Reflecting on Stockholm Furniture and Light Fair 2019
Defying the snow and the cold, MCM designer Valerie De Belder ventured to Stockholm Furniture and Light Fair 2019 in February to explore the latest in design trends.
The Stockholm Furniture and Light Fair is an important highlight of the new trends. Smaller in size than the likes of Salone di Mobile, it really gives visitors the chance to discover everything in detail.
We asked Valerie to reflect on what we she spotted.
“The key drivers this year are earthy colours and tactility which stem from our concern about the future of the planet and reflect back on our more primitive past,” says Valerie.
New colour palettes, textures and materials fuse with sustainability and recycling to refresh our design language.
Nothing beige about this.
There are two colour movements breaking onto the scene this year.
The first movement is a combined palette that shows feminine and natural colours against a palette inspired by the countryside. The evident colour palettes reflect comfort. Primitive and natural colours in contrast with spontaneous colours, more greens with a grey undertone, all intertwine to create a calming and cooler palette.
The second movement shows it’s time for the Southern Hemisphere to take over the design world. In recent years there has been a break-through from South America, which continues. But this time Africa brings with it new shapes and a richer colour palette.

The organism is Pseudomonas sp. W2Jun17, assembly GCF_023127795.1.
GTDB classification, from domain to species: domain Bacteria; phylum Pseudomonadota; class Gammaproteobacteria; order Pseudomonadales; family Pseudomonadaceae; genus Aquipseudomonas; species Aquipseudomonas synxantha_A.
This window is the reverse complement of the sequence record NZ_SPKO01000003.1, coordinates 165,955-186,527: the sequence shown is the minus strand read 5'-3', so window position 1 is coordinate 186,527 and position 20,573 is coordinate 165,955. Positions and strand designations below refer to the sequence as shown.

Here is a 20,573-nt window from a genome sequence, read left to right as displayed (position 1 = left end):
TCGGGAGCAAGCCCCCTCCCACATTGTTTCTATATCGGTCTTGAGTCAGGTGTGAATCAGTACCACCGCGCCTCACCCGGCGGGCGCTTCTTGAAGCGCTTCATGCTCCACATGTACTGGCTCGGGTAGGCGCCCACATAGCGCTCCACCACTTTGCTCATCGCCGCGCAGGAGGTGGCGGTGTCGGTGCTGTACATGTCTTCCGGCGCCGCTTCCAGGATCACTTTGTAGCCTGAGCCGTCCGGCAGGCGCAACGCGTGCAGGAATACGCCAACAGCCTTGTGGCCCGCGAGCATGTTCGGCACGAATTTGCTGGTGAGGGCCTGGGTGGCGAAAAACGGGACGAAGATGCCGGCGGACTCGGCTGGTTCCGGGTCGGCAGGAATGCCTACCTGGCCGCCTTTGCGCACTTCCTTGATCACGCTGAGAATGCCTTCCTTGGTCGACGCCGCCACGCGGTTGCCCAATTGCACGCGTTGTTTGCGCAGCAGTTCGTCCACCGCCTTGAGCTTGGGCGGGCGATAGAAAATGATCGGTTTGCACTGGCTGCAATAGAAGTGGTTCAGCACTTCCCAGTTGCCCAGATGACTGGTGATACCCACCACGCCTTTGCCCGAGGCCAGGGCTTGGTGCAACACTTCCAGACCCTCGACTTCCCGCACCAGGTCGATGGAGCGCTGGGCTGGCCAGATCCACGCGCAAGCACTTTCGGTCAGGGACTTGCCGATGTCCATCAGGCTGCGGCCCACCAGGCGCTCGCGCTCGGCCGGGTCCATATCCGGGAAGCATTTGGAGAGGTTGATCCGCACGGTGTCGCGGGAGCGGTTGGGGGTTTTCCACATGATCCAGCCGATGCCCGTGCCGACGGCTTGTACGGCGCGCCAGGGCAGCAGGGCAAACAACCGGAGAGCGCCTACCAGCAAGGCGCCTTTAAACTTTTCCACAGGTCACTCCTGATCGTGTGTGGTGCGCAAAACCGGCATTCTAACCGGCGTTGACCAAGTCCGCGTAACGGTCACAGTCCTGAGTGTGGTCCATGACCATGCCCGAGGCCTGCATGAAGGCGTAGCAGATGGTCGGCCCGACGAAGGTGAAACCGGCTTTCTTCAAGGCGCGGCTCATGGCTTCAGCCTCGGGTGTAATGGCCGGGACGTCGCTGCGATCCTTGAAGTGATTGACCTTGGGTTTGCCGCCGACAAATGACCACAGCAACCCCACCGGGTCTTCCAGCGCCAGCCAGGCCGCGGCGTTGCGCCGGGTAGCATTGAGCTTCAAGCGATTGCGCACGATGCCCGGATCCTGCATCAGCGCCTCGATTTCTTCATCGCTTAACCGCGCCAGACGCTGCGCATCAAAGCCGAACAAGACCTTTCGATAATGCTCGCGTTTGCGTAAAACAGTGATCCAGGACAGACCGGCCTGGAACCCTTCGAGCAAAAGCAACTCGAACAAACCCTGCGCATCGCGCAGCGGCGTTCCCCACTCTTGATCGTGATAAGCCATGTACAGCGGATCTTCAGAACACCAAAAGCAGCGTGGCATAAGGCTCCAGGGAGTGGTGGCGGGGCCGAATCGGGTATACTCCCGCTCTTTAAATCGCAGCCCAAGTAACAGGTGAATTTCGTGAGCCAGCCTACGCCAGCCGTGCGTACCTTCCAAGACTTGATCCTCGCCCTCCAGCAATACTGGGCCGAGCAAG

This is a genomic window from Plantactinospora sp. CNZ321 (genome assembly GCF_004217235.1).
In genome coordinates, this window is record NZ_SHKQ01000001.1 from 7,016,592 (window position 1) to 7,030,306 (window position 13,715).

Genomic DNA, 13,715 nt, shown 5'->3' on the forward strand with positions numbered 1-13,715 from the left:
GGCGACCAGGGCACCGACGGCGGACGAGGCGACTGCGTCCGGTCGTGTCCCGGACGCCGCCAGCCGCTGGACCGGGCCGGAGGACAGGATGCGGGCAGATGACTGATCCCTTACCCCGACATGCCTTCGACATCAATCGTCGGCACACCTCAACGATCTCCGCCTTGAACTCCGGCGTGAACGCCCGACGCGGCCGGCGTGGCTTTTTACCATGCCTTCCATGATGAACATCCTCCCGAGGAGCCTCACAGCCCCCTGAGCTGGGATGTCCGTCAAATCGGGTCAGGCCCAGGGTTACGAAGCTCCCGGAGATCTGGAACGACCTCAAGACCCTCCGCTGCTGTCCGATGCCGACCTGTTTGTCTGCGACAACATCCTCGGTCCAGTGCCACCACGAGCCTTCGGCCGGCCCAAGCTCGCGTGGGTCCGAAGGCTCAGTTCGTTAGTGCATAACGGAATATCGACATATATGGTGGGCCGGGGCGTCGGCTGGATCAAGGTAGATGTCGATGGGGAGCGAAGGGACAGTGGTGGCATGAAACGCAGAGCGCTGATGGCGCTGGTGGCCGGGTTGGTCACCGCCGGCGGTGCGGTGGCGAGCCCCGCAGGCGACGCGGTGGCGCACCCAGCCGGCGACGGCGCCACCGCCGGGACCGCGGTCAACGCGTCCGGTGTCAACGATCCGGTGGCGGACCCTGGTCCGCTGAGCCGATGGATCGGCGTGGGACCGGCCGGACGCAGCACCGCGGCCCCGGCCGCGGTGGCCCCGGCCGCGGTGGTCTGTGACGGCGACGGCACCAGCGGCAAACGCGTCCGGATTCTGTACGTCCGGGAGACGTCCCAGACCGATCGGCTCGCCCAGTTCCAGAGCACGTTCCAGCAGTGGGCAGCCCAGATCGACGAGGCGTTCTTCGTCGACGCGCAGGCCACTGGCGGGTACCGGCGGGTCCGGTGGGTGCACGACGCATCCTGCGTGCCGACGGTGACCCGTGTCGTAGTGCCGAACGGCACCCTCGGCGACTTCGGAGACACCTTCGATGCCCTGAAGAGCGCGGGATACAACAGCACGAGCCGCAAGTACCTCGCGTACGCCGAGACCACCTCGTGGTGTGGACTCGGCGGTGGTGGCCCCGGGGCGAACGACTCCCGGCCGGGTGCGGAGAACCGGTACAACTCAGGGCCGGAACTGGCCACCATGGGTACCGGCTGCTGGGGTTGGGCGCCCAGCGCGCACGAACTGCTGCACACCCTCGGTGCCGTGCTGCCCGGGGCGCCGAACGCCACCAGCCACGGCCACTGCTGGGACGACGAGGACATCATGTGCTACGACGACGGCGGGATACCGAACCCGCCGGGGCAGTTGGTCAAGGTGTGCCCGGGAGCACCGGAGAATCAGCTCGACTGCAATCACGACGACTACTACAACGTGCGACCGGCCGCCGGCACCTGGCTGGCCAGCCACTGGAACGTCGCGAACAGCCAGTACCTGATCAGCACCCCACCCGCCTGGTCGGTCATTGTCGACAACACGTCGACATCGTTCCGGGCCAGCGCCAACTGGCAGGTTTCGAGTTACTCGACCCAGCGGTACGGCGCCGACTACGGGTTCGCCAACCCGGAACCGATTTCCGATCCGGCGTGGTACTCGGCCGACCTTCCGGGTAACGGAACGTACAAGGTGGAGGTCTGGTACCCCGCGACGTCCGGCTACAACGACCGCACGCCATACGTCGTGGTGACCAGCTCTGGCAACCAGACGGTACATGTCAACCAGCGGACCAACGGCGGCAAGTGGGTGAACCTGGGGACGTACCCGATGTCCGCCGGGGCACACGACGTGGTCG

The future will be more focused on colour; colour that will give depth to objects and materials. Light and dark palettes will get mixed and brown will become the new black.
Valerie says “it’s going to be fusion between nature, culture and craftmanship.”
Touch and feel.
This whole sociological backdrop of colour feeds back into up and coming texture and materials. These rich colours are translating into dark wood replacing the ever so adored light Scandinavian wood. Terrazzo, a material we’re not bored of yet, is also seeing an injection of this palette.
Textures are becoming all about the power of touch. In products we’re seeing extreme tactile shapes and soft and glossy finishes. A large level of ‘cuddliness’ is taking the upper hand this year.
Sustainability is increasingly important as we become more conscious about the environment and what effect we have on it. There is a higher level of awareness and more consideration for the production of the materials we’re using. Creating a circular economy is taking place on the design agenda. The two brands that jumped out at the Stockholm Furniture and Light Fair championing this ethos are Flokk and Baux.
Flokk had a whole stand showing the thoughts, challenges, and passions of the design team committed to sustainable innovation by showing the journey their products go through from conception to delivery.
Baux (who won the Best Stand Award) had a stand completely built with their new Baux acoustic panels Arch and Curve designed by Form Us with Love. It’s a product made of wood wool, cement and water. Instead of painting the product it’s coloured with wheat bran. Adding paint would let the product lose its 100% bio-based quality. So now it’s 100% bio-based, biodegradable, recyclable and has a 0% waste and pollution effect during manufacturing.
“We hope this is the aim of all material manufacturers moving forward,” says Valerie.
Stockholm Furniture and Light Fair shows us that the colour, the textures and materiality are increasingly becoming underpinned by sustainability.